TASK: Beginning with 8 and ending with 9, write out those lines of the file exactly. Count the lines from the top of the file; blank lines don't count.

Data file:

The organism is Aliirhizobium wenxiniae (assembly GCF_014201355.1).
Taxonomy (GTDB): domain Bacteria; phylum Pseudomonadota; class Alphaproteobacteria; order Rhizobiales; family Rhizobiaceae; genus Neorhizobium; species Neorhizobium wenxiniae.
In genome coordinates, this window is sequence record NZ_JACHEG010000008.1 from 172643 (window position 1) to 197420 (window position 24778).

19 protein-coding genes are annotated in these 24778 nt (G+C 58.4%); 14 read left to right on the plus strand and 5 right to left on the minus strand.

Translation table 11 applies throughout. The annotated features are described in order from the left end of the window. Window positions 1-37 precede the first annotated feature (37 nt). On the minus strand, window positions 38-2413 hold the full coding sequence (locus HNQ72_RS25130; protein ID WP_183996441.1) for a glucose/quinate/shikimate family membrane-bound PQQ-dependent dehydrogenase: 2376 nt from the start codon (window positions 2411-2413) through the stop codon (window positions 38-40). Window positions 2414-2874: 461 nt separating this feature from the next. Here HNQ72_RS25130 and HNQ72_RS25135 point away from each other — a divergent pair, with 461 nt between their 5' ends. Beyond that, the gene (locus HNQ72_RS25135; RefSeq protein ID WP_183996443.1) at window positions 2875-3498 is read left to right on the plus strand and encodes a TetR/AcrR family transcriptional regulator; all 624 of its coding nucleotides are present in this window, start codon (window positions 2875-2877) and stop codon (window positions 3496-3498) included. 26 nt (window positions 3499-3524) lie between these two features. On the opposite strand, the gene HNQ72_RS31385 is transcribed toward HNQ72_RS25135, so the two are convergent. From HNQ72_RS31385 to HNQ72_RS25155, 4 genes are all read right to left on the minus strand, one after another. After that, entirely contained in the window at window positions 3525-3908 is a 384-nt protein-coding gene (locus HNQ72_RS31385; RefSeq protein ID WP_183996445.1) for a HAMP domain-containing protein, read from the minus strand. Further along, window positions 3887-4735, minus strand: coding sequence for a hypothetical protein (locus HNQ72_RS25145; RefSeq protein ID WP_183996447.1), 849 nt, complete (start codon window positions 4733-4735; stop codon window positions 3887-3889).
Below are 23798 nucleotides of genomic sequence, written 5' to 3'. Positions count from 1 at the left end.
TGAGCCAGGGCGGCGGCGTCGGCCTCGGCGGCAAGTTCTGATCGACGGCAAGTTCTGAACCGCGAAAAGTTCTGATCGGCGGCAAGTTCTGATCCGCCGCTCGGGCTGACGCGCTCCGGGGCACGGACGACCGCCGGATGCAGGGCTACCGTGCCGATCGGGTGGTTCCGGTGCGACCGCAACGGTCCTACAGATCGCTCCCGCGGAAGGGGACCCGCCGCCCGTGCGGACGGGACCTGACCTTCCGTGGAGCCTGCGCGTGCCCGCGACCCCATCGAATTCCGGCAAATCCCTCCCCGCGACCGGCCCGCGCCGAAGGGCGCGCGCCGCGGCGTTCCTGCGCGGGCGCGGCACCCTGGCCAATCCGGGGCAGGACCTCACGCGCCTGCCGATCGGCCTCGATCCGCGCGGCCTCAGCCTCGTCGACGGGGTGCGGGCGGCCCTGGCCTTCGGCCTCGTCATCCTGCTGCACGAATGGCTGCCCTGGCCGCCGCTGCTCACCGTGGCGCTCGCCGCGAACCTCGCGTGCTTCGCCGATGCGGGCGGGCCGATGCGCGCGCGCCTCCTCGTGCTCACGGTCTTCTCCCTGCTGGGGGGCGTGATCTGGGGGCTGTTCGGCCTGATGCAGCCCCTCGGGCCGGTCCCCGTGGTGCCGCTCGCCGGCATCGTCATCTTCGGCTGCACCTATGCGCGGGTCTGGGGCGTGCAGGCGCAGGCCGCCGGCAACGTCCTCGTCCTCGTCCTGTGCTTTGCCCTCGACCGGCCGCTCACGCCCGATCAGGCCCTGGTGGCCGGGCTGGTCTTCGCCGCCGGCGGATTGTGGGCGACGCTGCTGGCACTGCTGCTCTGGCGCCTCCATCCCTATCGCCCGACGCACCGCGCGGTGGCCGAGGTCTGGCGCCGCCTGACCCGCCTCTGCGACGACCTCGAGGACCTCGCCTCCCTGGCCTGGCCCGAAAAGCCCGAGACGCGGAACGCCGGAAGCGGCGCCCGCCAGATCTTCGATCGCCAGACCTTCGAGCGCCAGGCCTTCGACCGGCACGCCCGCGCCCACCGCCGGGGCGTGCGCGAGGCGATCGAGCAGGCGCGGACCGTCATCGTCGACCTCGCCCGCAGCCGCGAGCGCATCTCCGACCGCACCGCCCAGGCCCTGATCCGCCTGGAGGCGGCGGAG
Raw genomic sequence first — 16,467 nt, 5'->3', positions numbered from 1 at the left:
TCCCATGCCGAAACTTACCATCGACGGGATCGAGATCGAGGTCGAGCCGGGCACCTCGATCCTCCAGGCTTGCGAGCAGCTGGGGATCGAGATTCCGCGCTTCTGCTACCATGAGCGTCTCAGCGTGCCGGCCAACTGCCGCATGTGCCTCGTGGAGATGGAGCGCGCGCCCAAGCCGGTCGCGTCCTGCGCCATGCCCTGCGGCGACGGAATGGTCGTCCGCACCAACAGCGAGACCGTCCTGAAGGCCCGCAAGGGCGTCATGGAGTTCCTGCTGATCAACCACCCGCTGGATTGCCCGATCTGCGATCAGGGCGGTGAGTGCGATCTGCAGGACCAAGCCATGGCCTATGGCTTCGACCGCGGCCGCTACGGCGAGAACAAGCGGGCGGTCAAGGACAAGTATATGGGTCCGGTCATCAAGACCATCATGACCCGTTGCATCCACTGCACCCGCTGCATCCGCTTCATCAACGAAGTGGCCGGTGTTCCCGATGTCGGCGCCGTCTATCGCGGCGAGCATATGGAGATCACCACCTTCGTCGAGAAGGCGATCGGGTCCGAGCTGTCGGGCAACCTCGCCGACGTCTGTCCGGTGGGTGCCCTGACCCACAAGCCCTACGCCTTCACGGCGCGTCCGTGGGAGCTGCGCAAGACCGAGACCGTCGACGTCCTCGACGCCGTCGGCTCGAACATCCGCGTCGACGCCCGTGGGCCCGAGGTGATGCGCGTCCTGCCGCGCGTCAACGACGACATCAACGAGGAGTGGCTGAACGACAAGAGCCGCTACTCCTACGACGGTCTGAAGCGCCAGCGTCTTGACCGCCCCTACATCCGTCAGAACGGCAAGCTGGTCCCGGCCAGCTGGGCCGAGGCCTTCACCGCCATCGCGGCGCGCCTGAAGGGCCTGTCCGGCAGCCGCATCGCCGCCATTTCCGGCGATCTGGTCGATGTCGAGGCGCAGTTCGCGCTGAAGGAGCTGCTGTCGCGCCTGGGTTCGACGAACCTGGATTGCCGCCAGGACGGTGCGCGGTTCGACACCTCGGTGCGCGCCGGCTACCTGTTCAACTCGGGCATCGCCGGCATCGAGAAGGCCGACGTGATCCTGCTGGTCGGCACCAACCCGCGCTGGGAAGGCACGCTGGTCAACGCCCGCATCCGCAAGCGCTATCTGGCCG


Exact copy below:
Raw genomic sequence first — 16,467 nt, 5'->3', positions numbered from 1 at the left:
TCCCATGCCGAAACTTACCATCGACGGGATCGAGATCGAGGTCGAGCCGGGCACCTCGATCCTCCAGGCTTGCGAGCAGCTGGGGATCGAGATTCCGCGCTTCTGCTACCATGAGCGTCTCAGCGTGCCGGCCAACTGCCGCATGTGCCTCGTGGAGATGGAGCGCGCGCCCAAGCCGGTCGCGTCCTGCGCCATGCCCTGCGGCGACGGAATGGTCGTCCGCACCAACAGCGAGACCGTCCTGAAGGCCCGCAAGGGCGTCATGGAGTTCCTGCTGATCAACCACCCGCTGGATTGCCCGATCTGCGATCAGGGCGGTGAGTGCGATCTGCAGGACCAAGCCATGGCCTATGGCTTCGACCGCGGCCGCTACGGCGAGAACAAGCGGGCGGTCAAGGACAAGTATATGGGTCCGGTCATCAAGACCATCATGACCCGTTGCATCCACTGCACCCGCTGCATCCGCTTCATCAACGAAGTGGCCGGTGTTCCCGATGTCGGCGCCGTCTATCGCGGCGAGCATATGGAGATCACCACCTTCGTCGAGAAGGCGATCGGGTCCGAGCTGTCGGGCAACCTCGCCGACGTCTGTCCGGTGGGTGCCCTGACCCACAAGCCCTACGCCTTCACGGCGCGTCCGTGGGAGCTGCGCAAGACCGAGACCGTCGACGTCCTCGACGCCGTCGGCTCGAACATCCGCGTCGACGCCCGTGGGCCCGAGGTGATGCGCGTCCTGCCGCGCGTCAACGACGACATCAACGAGGAGTGGCTGAACGACAAGAGCCGCTACTCCTACGACGGTCTGAAGCGCCAGCGTCTTGACCGCCCCTACATCCGTCAGAACGGCAAGCTGGTCCCGGCCAGCTGGGCCGAGGCCTTCACCGCCATCGCGGCGCGCCTGAAGGGCCTGTCCGGCAGCCGCATCGCCGCCATTTCCGGCGATCTGGTCGATGTCGAGGCGCAGTTCGCGCTGAAGGAGCTGCTGTCGCGCCTGGGTTCGACGAACCTGGATTGCCGCCAGGACGGTGCGCGGTTCGACACCTCGGTGCGCGCCGGCTACCTGTTCAACTCGGGCATCGCCGGCATCGAGAAGGCCGACGTGATCCTGCTGGTCGGCACCAACCCGCGCTGGGAAGGCACGCTGGTCAACGCCCGCATCCGCAAGCGCTATCTGGCCG